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Bank Rossii Eases Further As Russia's Economy Contracts At A Record Rate

The ECB's Balance Sheet At A Glance.

Thursday, August 28, 2008

Russian Stocks Rebound, Ruble Continues To Fall, and International Reserves Rise Despite Capital Outflows

Russian stocks rose the most in two weeks today as investors bought into an equity market that now has the cheapest valuations in two years. In particular OAO Rosneft, Russia's biggest oil producer, surged as crude oil prices rose for a fourth day. Bank Vozrozhdenie and AFI Development Plc gained after reporting earnings. Crude for October delivery rose as much as $1.74, or 1.5 percent, to $119.89 a barrel in New York as meteorologists forecast Tropical Storm Gustav will be the most damaging since Hurricane Katrina.

The ruble-denominated Micex Index climbed 2.6 percent to 1,337.02 at 4:05 p.m. in Moscow, its biggest gain since Aug. 11. The dollar-denominated RTS Index rose 2.4 percent to 1,626.65, a second day of gains.

The RTS has retreated more than any other major stock market so far this quarter as Russia sent troops into Georgia, falling oil prices weighed on energy stocks and the government probed steel and coal producer OAO Mechel.

The events of July and August pushed the price-to-earnings ratio for the 50-stock RTS to 8.7, the lowest in two years.

Ruble Set For Monthly Decline

The ruble is set for its biggest monthly decline against the dollar-euro basket since its introduction in 2005 as rising tensions with the U.S. and European Union prompt investors to reduce holdings of Russian assets. The currency looks likely to lose around 0.7 percent versus the basket this week. Despite the rise of the last 24 hours Russia's dollar-denominated RTS Index is stilll very near its lowest level in almost two years and the benchmark 30-year government bond slipped for a third day today.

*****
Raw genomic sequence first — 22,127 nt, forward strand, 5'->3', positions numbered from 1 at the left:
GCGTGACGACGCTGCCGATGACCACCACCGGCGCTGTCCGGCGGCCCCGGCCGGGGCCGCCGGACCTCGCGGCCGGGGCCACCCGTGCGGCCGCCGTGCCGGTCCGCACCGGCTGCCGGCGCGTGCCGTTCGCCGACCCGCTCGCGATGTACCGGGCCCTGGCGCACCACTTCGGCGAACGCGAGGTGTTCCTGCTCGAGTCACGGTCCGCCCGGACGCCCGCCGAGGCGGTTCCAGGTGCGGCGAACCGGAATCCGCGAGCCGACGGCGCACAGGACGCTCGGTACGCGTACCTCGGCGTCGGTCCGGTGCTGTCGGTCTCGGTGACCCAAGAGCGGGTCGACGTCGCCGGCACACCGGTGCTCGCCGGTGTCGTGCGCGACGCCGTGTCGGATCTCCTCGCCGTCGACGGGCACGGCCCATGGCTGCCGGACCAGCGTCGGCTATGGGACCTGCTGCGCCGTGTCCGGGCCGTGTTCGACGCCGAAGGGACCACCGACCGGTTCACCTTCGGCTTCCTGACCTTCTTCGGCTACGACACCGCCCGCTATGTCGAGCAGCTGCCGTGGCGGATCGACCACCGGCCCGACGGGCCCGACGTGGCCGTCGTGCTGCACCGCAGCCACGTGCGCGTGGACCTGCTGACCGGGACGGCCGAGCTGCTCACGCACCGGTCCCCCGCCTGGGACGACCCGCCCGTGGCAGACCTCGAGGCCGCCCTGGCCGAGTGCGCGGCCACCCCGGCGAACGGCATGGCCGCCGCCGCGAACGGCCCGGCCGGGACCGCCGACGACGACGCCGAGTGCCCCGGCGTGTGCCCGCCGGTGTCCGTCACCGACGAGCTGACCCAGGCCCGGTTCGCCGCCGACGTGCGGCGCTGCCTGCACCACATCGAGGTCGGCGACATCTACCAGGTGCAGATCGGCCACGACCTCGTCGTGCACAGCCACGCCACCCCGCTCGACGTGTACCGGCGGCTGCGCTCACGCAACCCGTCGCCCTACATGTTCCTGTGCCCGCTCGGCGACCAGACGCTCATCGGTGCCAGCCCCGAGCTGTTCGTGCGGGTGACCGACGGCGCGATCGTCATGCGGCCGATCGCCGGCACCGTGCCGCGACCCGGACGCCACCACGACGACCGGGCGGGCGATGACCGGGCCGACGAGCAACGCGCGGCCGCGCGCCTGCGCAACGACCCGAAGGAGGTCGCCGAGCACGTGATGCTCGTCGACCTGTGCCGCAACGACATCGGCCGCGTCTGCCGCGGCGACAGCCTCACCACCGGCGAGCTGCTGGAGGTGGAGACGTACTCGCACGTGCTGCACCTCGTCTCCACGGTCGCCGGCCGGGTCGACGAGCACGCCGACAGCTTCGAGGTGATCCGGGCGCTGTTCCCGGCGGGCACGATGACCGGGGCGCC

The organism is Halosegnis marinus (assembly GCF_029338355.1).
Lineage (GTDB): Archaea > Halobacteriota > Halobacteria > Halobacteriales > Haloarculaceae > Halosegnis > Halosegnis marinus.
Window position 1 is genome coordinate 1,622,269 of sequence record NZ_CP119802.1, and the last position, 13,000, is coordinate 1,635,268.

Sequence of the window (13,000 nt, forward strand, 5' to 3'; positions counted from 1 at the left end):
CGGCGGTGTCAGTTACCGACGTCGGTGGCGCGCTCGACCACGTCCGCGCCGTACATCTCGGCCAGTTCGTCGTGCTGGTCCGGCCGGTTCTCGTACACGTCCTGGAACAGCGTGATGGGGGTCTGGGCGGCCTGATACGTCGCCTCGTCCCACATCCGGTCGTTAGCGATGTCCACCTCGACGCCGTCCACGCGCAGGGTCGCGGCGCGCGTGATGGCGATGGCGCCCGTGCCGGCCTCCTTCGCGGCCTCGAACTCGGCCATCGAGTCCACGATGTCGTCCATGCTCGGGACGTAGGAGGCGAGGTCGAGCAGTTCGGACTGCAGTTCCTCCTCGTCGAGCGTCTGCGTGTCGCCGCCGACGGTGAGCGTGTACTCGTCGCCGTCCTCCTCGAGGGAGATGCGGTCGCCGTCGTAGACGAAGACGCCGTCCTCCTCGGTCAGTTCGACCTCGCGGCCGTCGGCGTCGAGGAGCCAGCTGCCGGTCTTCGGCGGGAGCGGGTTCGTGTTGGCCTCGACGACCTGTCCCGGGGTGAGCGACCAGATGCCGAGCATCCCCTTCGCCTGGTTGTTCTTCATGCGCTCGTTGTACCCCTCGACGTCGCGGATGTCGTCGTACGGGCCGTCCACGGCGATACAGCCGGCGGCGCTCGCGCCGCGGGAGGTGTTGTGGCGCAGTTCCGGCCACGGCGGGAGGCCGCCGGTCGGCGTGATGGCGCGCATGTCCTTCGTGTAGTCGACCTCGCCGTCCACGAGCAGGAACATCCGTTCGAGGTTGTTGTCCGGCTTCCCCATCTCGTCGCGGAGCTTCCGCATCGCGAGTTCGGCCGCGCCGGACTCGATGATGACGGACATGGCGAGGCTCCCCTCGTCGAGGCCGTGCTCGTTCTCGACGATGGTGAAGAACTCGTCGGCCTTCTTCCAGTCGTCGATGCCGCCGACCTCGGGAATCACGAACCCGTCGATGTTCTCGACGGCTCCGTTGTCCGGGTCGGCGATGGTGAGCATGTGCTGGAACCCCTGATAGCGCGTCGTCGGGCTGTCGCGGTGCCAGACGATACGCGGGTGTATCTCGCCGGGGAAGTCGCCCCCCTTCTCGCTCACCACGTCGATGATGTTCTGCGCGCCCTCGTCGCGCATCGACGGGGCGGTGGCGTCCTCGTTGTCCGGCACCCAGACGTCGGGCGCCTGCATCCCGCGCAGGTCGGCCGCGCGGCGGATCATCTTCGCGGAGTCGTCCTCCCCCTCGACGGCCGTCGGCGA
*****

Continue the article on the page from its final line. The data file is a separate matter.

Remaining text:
The currency - whose value is controlled by Bank Rossii via what is known as a "managed float" - was at 24.5675 per dollar by 1:26 p.m. in Moscow, from 24.6125 yesterday, when it gained 0.2 percent. The ruble was at 36.3379 per euro, from 36.2475.

Those movements left the currency steady at 29.8540 against the basket, from 29.8483 yesterday. It seems set to lose around 1.8 percent against the basket in August, the biggest monthly fall since the basket was introduced in February 2005. The weighting in the basket is 55% USD and 45% euro.

Capital Outflows Continue

As much as $25 billion in capital has flowed out of Russia since the start of the Georgia crisis, according to BNP Paribas today. However Russia's international reserves, the world's third biggest, rose by $400 million last week according to the latest data from the central bank. Finance Minister Alexei Kudrin told the press on Aug. 17 that investors pulled $7 billion out of the country between Aug. 8-11 alone.

However the value of the reserves of the world's largest energy supplier increased to $581.5 billion in the week ended Aug. 22. The reserves had fallen $16.4 billion in the previous week as the central bank bought rubles to support the currency. Thus there is little likelihood in the short term of the present crisis producing a run on reserves of sufficient magnitude to have any noticeable impact on Russian government policy. The economic issues are likely to arise elsewhere.

UniCredit SpA analyst Vladimir Osakovsky estimates that the central bank spent about $6 billion to support the ruble as a similar amount left the country in the week to Aug. 22, damping the impact of inflows from oil revenue on the reserves. Bank Rossii has yet to release official figures on net capital flows for the period.

The central bank last month started reporting the amount of reserves based on the market value of securities it keeps, rather than on the historical value as was done previously. It has restated the size of the reserves since the beginning of 2008 to bring Russian reporting in line with international standards. The reserves were previously referred to as foreign currency and gold reserves.

Russia's reserves have climbed steadily from their $12.3 billion low in 1998. China has the world's largest currency reserves, which were ruuning at around $1.7 trillion at the end of March, followed by Japan with $970 billion at the end of May.

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